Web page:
Maltese Carnival History

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The name Carnival is originated from the Italian phrase ‘Carne vale’, which means literally ‘meat is allowed’ due to the fact that during the forty days of lent, meat consumption was not permitted in Roman Catholic religion. This is why carnival is celebrated before the austerity of Lent.

The Carnival was introduced in Malta by Grand Master De Ponte in 1535. At that time carnival was all about knights entering tournaments and pageants. They were proving their skills and would be awarded for that.

When the second Grand Master, Piero de Ponte, ruled in Malta carnival changed. He complained that some of the tournaments were getting the knights to be abusive, so he made it clear that he would no longer tolerate any wild or strange behavior from the knights. He made sure that he was the only one that could approve the tournaments, and the other exercises that were necessary to train the Christian knights for their battle against the Turks.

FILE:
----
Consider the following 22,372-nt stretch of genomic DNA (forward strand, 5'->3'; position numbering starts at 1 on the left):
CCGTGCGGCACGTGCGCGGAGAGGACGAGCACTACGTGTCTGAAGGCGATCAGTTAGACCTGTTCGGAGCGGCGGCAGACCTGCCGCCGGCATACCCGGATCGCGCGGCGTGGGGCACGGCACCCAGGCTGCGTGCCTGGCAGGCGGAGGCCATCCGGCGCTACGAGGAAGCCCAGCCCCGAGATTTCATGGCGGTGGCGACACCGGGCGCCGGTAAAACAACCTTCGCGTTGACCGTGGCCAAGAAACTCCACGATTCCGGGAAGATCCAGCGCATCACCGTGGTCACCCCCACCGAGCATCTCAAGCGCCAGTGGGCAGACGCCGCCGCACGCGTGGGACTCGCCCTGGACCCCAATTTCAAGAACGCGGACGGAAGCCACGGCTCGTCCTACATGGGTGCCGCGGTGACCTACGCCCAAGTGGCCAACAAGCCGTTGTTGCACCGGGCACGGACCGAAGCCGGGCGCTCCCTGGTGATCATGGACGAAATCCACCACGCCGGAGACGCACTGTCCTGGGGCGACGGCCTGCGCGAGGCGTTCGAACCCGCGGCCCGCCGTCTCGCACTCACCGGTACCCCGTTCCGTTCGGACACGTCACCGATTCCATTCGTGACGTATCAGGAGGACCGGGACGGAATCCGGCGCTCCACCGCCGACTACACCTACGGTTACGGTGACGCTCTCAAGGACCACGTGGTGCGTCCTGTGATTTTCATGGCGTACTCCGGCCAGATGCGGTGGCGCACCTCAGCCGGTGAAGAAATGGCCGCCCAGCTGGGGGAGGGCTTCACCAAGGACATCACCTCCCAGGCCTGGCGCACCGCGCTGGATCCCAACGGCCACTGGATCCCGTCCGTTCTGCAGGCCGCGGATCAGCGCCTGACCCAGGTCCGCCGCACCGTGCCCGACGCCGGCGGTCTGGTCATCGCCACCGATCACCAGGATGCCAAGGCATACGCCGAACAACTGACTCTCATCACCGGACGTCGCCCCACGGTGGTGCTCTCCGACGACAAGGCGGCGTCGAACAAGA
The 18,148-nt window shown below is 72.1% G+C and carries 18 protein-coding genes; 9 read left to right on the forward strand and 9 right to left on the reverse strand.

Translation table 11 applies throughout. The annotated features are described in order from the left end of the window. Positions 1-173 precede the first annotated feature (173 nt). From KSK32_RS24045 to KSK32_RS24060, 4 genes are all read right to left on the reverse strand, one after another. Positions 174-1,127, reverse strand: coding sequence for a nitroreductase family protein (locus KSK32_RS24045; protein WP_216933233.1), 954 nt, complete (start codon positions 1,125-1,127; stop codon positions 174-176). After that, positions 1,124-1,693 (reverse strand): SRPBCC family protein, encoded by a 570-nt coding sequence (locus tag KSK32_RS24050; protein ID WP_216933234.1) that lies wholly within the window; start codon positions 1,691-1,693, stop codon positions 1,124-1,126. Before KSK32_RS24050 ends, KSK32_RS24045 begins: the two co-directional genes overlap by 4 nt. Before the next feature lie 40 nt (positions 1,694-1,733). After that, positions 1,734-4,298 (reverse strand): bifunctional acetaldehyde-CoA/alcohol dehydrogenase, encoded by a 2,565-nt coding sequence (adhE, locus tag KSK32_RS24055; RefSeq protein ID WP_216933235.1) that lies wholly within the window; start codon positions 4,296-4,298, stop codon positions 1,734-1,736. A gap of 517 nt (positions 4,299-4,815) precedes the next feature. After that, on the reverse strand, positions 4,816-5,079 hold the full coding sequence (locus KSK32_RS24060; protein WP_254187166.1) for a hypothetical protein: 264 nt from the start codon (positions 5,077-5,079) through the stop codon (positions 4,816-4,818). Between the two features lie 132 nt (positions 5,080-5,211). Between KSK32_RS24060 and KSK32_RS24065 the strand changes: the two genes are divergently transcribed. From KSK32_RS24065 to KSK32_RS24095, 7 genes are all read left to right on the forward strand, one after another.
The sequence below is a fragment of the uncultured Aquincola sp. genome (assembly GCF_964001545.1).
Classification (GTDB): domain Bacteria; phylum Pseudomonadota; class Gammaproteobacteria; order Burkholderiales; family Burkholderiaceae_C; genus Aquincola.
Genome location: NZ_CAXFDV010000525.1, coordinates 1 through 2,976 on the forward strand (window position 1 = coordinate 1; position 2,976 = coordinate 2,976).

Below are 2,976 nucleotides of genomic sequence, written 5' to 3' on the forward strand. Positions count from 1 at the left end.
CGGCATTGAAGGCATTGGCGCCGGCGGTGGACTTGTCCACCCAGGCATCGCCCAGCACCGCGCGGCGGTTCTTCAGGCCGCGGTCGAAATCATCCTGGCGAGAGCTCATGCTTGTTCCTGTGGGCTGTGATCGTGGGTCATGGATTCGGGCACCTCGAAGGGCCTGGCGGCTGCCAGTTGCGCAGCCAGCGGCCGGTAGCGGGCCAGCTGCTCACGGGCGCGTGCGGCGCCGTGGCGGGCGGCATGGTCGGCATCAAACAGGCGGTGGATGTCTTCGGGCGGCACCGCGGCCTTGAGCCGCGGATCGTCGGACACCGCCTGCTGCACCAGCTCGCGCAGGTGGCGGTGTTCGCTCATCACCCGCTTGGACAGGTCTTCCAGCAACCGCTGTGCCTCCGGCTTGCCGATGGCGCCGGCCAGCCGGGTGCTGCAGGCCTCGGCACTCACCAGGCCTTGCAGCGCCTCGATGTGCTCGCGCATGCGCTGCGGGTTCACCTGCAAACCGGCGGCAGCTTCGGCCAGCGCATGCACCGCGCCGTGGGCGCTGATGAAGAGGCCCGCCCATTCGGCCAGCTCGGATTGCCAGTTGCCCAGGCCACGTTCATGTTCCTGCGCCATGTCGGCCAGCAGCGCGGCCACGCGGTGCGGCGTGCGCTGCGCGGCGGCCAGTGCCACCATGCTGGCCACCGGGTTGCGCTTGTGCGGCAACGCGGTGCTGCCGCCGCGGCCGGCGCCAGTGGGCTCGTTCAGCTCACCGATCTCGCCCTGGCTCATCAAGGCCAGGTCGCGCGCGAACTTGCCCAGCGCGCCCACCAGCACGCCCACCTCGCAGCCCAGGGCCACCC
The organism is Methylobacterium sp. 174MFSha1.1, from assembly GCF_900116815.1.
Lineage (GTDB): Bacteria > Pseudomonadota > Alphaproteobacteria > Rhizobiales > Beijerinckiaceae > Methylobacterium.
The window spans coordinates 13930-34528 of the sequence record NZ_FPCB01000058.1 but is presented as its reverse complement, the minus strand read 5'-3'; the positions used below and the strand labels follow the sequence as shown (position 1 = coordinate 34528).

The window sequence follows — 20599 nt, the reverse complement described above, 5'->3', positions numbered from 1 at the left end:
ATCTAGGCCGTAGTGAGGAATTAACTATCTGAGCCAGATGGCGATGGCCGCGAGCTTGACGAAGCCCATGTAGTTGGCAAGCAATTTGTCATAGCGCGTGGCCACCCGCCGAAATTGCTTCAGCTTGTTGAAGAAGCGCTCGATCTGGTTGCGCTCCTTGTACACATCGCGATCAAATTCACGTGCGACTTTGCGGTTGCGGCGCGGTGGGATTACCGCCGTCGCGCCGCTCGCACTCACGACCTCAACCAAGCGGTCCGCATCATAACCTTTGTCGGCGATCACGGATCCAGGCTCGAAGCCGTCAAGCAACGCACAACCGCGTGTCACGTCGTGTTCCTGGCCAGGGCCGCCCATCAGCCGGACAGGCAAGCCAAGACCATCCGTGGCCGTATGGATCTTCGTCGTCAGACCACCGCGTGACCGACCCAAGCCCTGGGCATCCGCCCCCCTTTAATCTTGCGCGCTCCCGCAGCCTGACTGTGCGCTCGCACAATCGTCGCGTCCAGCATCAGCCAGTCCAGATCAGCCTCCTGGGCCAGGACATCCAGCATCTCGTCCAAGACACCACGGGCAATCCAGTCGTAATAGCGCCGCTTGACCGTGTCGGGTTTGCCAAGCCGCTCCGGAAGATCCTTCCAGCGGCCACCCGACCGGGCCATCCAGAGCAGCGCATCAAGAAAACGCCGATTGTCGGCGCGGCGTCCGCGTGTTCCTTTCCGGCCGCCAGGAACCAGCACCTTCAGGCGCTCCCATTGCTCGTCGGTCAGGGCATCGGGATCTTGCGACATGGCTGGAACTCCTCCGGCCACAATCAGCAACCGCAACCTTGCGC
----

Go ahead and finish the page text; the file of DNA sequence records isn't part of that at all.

Piero de Ponte wasn’t the only one who felt like the knights were exaggerating in their festivities. In 1560 Grand Master Jean Parisot de La Valette felt the same thing. He had already allowed the wearing of masks in public, even when this was forbidden for the rest of the year. He had also made the celebrations more fun. This is also the period where the fleets were started. Only these weren’t on land as it is now, these were actual decorated ships of the Order of St John.

In 1639 Grand Master Juan de Lascaris-Castellar issued an order, prohibiting women from wearing masks and costumes that would represent the Devil. Later those prohibitions were abolished.In 1730 were the first parades on land. These were led by the Grand Master’s carriage and flanked by cavalry marching to the beats of the drums. Behind them were all the open carriages that were decorated by the people themselves. This was the almost the same kind of carnival as we’re celebrating it now.

See the spanish translation.